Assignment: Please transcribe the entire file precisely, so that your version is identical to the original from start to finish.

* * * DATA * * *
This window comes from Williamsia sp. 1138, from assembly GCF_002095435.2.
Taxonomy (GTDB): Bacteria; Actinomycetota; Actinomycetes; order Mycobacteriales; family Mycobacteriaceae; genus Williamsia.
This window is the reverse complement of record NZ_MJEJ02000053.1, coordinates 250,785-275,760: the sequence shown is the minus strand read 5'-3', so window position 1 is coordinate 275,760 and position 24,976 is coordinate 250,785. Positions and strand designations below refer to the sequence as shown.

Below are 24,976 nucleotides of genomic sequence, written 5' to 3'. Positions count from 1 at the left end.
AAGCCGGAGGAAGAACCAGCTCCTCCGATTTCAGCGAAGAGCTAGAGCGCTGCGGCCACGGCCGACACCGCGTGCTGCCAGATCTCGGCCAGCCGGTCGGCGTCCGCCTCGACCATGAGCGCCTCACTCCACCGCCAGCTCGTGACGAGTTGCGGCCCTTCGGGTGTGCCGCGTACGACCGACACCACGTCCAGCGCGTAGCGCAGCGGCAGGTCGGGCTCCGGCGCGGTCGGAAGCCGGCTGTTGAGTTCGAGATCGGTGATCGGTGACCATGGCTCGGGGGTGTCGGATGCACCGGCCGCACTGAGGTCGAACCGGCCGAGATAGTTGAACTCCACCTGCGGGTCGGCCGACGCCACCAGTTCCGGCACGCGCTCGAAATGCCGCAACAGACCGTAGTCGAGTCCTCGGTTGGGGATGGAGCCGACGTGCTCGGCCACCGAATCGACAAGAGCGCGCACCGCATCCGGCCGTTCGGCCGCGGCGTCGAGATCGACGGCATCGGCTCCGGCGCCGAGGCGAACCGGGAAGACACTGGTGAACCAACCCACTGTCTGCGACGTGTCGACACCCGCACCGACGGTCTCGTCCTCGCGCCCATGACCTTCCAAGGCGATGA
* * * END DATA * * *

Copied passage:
This window comes from Williamsia sp. 1138, from assembly GCF_002095435.2.
Taxonomy (GTDB): Bacteria; Actinomycetota; Actinomycetes; order Mycobacteriales; family Mycobacteriaceae; genus Williamsia.
This window is the reverse complement of record NZ_MJEJ02000053.1, coordinates 250,785-275,760: the sequence shown is the minus strand read 5'-3', so window position 1 is coordinate 275,760 and position 24,976 is coordinate 250,785. Positions and strand designations below refer to the sequence as shown.

Below are 24,976 nucleotides of genomic sequence, written 5' to 3'. Positions count from 1 at the left end.
AAGCCGGAGGAAGAACCAGCTCCTCCGATTTCAGCGAAGAGCTAGAGCGCTGCGGCCACGGCCGACACCGCGTGCTGCCAGATCTCGGCCAGCCGGTCGGCGTCCGCCTCGACCATGAGCGCCTCACTCCACCGCCAGCTCGTGACGAGTTGCGGCCCTTCGGGTGTGCCGCGTACGACCGACACCACGTCCAGCGCGTAGCGCAGCGGCAGGTCGGGCTCCGGCGCGGTCGGAAGCCGGCTGTTGAGTTCGAGATCGGTGATCGGTGACCATGGCTCGGGGGTGTCGGATGCACCGGCCGCACTGAGGTCGAACCGGCCGAGATAGTTGAACTCCACCTGCGGGTCGGCCGACGCCACCAGTTCCGGCACGCGCTCGAAATGCCGCAACAGACCGTAGTCGAGTCCTCGGTTGGGGATGGAGCCGACGTGCTCGGCCACCGAATCGACAAGAGCGCGCACCGCATCCGGCCGTTCGGCCGCGGCGTCGAGATCGACGGCATCGGCTCCGGCGCCGAGGCGAACCGGGAAGACACTGGTGAACCAACCCACTGTCTGCGACGTGTCGACACCCGCACCGACGGTCTCGTCCTCGCGCCCATGACCTTCCAAGGCGATGA